Description:
The growing industry of whale-watching is allowing increasing numbers of people access to whales in their natural environment, and constitutes a non-consumptive use of the whales compared to whaling. At the same time, questions are often raised about the hidden effects of whale-watching on the whales. Ph.D. Thesis, University of Victoria

 

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Title: Cypre Hydrometric and Climate Inventory Project: 2000 Inventory Report

Year: 2000

Author(s): Long Beach Model Forest Society

Type: Report (unpublished)

Description:
"This document is the 2000 inventory report for the Cype hydrometric and climate station. The report provides the site description, data collection methodology, summarized precipitation, air temperature, discharge, turbidity and water temperature data for the Cypre station for the year 2000 (p1)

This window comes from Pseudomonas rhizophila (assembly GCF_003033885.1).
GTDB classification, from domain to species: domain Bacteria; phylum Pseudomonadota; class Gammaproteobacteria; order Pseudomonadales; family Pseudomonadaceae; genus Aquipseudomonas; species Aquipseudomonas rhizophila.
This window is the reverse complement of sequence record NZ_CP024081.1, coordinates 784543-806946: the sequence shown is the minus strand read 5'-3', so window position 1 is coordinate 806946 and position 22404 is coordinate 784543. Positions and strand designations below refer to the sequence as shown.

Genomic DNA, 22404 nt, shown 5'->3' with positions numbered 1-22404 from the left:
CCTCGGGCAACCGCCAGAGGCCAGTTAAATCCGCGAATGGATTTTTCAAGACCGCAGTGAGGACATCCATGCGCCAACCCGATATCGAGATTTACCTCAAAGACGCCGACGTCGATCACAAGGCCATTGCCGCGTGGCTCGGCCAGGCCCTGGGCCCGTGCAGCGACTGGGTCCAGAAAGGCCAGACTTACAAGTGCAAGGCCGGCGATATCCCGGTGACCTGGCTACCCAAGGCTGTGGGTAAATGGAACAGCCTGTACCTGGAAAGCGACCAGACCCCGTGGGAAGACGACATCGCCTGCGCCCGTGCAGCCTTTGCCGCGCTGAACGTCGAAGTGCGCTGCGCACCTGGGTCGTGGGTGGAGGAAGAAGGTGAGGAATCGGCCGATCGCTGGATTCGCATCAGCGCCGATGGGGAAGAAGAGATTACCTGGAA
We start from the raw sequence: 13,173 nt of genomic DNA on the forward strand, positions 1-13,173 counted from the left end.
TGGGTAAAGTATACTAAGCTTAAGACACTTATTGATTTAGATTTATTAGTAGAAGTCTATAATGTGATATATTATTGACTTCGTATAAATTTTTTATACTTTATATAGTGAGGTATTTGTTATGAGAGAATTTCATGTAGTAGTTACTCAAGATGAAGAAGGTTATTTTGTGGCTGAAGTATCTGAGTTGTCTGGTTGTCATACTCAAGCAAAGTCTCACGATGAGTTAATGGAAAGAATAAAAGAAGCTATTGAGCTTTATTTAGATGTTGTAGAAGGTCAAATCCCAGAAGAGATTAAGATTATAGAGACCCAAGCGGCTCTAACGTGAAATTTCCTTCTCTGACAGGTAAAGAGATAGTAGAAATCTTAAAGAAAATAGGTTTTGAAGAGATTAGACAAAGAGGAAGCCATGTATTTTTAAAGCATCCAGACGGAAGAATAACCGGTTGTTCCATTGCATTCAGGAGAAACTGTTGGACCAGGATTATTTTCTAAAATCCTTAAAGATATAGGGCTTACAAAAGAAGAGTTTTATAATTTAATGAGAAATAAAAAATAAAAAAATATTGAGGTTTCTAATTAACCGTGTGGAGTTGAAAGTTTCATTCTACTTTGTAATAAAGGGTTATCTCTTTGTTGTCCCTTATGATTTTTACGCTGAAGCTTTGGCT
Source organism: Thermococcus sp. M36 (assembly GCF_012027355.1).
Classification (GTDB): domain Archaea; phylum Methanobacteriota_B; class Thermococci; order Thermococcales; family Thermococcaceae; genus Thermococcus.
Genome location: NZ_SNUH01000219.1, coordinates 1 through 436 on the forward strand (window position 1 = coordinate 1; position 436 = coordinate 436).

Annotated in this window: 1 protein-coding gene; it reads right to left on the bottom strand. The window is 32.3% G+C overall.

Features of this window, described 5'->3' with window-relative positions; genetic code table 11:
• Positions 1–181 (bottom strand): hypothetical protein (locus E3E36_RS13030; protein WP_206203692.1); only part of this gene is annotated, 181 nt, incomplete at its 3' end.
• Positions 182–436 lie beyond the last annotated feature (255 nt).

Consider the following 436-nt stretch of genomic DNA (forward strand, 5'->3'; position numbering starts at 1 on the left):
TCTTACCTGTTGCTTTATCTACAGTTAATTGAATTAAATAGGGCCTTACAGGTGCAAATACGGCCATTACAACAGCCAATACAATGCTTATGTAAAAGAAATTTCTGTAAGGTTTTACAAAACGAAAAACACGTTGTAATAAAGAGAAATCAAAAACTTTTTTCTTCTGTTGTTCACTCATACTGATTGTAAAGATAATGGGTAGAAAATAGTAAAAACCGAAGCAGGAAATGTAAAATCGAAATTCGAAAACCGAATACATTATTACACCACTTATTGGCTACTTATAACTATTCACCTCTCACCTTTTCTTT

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Title: Gray whale prey and whale distributions in Clayoquot Sound, British Columbia.

Year: 1999

Author(s): Jason Scott Dunham

Type: Academic Thesis

Description:
Planktonic and benthic gray whale prey species were studied in Clayoquot Sound,Vancouver Island, British Columbia, Canada (1996-97). M.Sc. Thesis, University of Victoria

 

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Title: The Canadian system of Soil Classification

Year: 1998

Type: Book

Description:
none

 

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Title: Natural Cd and Pb variations in Mytilus californianus during the upwelling seasons

Year: 1997

Author(s): M. Lucila Lares; Kristin J. Orians

Type: Journal Article

Description: